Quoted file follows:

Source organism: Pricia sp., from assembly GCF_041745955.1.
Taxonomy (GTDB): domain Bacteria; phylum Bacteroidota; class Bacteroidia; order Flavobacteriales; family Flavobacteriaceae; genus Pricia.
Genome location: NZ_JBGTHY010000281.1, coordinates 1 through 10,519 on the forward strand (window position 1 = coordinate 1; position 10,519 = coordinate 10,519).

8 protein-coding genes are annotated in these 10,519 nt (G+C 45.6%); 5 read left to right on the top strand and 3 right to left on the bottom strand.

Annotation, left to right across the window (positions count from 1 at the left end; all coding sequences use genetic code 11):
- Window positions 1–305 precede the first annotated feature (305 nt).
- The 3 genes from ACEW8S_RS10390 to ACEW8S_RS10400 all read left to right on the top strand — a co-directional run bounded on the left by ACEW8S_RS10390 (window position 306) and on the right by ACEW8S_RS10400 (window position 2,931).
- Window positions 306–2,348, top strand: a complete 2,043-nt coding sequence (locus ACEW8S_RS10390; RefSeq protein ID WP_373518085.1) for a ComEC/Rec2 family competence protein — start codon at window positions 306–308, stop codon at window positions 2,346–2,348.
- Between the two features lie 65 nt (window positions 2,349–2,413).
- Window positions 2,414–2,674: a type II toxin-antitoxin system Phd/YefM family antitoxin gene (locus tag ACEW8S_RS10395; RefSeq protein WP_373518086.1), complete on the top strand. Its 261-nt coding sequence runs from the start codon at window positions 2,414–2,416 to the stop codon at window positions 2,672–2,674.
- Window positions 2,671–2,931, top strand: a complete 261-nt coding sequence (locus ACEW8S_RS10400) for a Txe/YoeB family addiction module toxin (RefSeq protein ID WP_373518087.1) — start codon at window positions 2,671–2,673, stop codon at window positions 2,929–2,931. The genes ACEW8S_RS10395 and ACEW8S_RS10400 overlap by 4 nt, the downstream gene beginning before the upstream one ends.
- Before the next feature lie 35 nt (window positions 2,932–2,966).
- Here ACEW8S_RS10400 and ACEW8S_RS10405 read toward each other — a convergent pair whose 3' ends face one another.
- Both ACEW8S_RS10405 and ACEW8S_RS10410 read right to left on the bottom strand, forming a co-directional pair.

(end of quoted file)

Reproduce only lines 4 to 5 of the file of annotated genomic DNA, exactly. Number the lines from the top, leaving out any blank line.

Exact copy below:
8 protein-coding genes are annotated in these 10,519 nt (G+C 45.6%); 5 read left to right on the top strand and 3 right to left on the bottom strand.

Annotation, left to right across the window (positions count from 1 at the left end; all coding sequences use genetic code 11):